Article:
New Research Blog Released!
As part of our Hazard of the Month, Returning to Work, we have released a new Research Blog that focuses on things to consider before employees make a safe return back to the office. This includes advice on the ending of shielding from the start of August, how to make your workplace Covid-19 secure and making sure workstations comply with coronavirus measures as well as DSE guidance. It’s a great read if you are planning on returning to the office and want to ensure your workplace is as safe as possible for all staff!
Read it here!
Tile Manufacturer Fined After Serious Injuries
A Colchester tile manufacturing firm has been fined £10,000 after a worker suffered three broken bones in his arm and crush injuries to his forearm when he was drawn into the in-running nip of a conveyor tail drum. On 18 February 2019, the Spartan Promenade Tiles worker was removing sand from the inside of a conveyor belt in an attempt to fix the machine, when his left glove became caught in the in-running nip of the conveyor tail drum, pulling his hand and arm into the machine. The emergency stop button in the building did not work, so a colleague had to run to alert the operator at the control panel in another building before the machine could be switched off, Chelmsford Magistrates’ Court was told. An HSE investigation found that:
- The company failed to suitably assess the risks, implement a safe system of work, and control the risks.
- Employees were not trained in the use of isolation or lock-off procedures for the machinery on-site, nor were employees made aware that such procedures existed.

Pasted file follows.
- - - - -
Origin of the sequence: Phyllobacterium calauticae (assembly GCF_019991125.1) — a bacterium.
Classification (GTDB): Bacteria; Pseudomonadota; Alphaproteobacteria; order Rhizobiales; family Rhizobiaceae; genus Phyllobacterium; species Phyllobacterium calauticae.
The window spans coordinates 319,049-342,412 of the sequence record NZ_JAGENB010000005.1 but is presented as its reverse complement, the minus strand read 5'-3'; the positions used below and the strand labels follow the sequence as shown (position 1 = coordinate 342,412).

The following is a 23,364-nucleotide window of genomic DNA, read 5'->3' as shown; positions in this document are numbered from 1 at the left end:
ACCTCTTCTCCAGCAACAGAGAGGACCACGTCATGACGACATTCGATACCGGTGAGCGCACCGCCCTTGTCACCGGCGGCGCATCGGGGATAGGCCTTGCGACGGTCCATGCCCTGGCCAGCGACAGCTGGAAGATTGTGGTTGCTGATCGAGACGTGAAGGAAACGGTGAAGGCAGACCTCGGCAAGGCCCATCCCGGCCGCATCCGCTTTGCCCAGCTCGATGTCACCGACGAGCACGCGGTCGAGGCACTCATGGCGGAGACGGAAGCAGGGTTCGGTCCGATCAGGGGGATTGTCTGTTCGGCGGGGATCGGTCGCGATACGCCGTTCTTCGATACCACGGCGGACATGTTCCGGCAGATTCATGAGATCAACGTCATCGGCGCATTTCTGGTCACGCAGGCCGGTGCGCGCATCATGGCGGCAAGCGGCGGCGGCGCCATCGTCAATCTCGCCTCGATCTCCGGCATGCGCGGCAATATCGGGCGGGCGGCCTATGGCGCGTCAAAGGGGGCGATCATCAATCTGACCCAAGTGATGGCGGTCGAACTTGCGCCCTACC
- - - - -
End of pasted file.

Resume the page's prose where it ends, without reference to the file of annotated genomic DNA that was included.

- There were no arrangements for the supervision or monitoring of employees to ensure they were correctly isolating and locking off machinery before completing maintenance tasks, and there was no functioning emergency stop in the vicinity of the conveyor tail drum.
- The guard on the conveyor tail drum had been removed and the conveyor was put into operation
Read more from SHPOnline.
Coronavirus: How can we make post-pandemic cities smarter?
As cities start to wake up from the so-called anthropause (a considerable global slowing of modern human activities) questions are being asked about how we can improve them more permanently. One way whose benefits have become clear during lockdown is the use of technology, specifically robots and drones. The Boston Dynamics Spot robot has been used to help enforce social distancing in Singapore, while drone regulation has been fast-tracked in North Carolina to allow Zipline to deliver medical supplies to hospitals and telepresence robots have helped connect people in quarantine. At the Massachusetts Institute of Technology, Daniela Rus, the head of the Computer Science and Artificial Intelligence Laboratory, and her lab designed a disinfectant robot, which is being used to clean Boston’s food bank. She told the BBC that robots have made a “tremendous contribution” during the pandemic. “They have helped keep people out of harm’s way and that is very powerful.” In future, she sees them taking on a wider role in smart cities “helping with both physical and cognitive work”.
Another way technology can track the functioning of cities is through the vast amounts of data collected via sensors embedded in infrastructure and even lamp posts, observing a range of metrics – from air quality and transport usage to the movement of people. Prof Phil James from Newcastle University hopes this data will be carried forward to make more permanent, post-pandemic changes, for “pressing problems” such as air pollution.